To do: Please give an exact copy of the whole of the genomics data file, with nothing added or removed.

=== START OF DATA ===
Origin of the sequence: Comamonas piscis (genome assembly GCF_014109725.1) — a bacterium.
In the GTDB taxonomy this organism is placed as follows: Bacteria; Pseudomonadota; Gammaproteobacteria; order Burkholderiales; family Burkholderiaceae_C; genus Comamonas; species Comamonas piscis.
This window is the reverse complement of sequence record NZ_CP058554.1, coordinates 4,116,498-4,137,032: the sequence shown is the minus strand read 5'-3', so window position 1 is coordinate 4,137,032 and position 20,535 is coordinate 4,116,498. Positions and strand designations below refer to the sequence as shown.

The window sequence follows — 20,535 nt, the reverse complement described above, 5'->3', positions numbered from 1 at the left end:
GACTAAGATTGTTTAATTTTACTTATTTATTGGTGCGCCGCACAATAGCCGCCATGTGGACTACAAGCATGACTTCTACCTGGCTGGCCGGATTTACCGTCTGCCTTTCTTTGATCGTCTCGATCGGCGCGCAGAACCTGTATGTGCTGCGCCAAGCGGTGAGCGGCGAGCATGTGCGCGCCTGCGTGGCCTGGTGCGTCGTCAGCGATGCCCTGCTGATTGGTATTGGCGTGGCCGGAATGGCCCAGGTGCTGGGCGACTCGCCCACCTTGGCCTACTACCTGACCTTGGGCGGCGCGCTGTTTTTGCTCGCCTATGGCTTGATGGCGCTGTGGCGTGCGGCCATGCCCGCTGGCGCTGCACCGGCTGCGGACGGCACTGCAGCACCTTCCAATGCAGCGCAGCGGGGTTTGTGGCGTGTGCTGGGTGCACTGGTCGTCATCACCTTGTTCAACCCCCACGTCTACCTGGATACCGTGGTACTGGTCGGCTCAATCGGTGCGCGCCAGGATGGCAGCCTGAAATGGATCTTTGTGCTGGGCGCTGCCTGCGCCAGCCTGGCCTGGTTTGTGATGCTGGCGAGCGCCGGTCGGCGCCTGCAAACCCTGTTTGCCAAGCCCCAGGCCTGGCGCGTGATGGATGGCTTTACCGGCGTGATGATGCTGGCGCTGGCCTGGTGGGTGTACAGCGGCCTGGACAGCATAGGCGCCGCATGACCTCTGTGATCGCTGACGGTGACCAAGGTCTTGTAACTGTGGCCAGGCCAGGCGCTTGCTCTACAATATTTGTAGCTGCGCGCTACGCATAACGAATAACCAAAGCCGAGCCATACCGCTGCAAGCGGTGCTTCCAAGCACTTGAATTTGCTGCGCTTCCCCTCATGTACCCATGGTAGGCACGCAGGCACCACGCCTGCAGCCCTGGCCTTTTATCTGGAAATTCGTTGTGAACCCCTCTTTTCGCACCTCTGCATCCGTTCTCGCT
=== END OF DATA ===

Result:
Origin of the sequence: Comamonas piscis (genome assembly GCF_014109725.1) — a bacterium.
In the GTDB taxonomy this organism is placed as follows: Bacteria; Pseudomonadota; Gammaproteobacteria; order Burkholderiales; family Burkholderiaceae_C; genus Comamonas; species Comamonas piscis.
This window is the reverse complement of sequence record NZ_CP058554.1, coordinates 4,116,498-4,137,032: the sequence shown is the minus strand read 5'-3', so window position 1 is coordinate 4,137,032 and position 20,535 is coordinate 4,116,498. Positions and strand designations below refer to the sequence as shown.

The window sequence follows — 20,535 nt, the reverse complement described above, 5'->3', positions numbered from 1 at the left end:
GACTAAGATTGTTTAATTTTACTTATTTATTGGTGCGCCGCACAATAGCCGCCATGTGGACTACAAGCATGACTTCTACCTGGCTGGCCGGATTTACCGTCTGCCTTTCTTTGATCGTCTCGATCGGCGCGCAGAACCTGTATGTGCTGCGCCAAGCGGTGAGCGGCGAGCATGTGCGCGCCTGCGTGGCCTGGTGCGTCGTCAGCGATGCCCTGCTGATTGGTATTGGCGTGGCCGGAATGGCCCAGGTGCTGGGCGACTCGCCCACCTTGGCCTACTACCTGACCTTGGGCGGCGCGCTGTTTTTGCTCGCCTATGGCTTGATGGCGCTGTGGCGTGCGGCCATGCCCGCTGGCGCTGCACCGGCTGCGGACGGCACTGCAGCACCTTCCAATGCAGCGCAGCGGGGTTTGTGGCGTGTGCTGGGTGCACTGGTCGTCATCACCTTGTTCAACCCCCACGTCTACCTGGATACCGTGGTACTGGTCGGCTCAATCGGTGCGCGCCAGGATGGCAGCCTGAAATGGATCTTTGTGCTGGGCGCTGCCTGCGCCAGCCTGGCCTGGTTTGTGATGCTGGCGAGCGCCGGTCGGCGCCTGCAAACCCTGTTTGCCAAGCCCCAGGCCTGGCGCGTGATGGATGGCTTTACCGGCGTGATGATGCTGGCGCTGGCCTGGTGGGTGTACAGCGGCCTGGACAGCATAGGCGCCGCATGACCTCTGTGATCGCTGACGGTGACCAAGGTCTTGTAACTGTGGCCAGGCCAGGCGCTTGCTCTACAATATTTGTAGCTGCGCGCTACGCATAACGAATAACCAAAGCCGAGCCATACCGCTGCAAGCGGTGCTTCCAAGCACTTGAATTTGCTGCGCTTCCCCTCATGTACCCATGGTAGGCACGCAGGCACCACGCCTGCAGCCCTGGCCTTTTATCTGGAAATTCGTTGTGAACCCCTCTTTTCGCACCTCTGCATCCGTTCTCGCT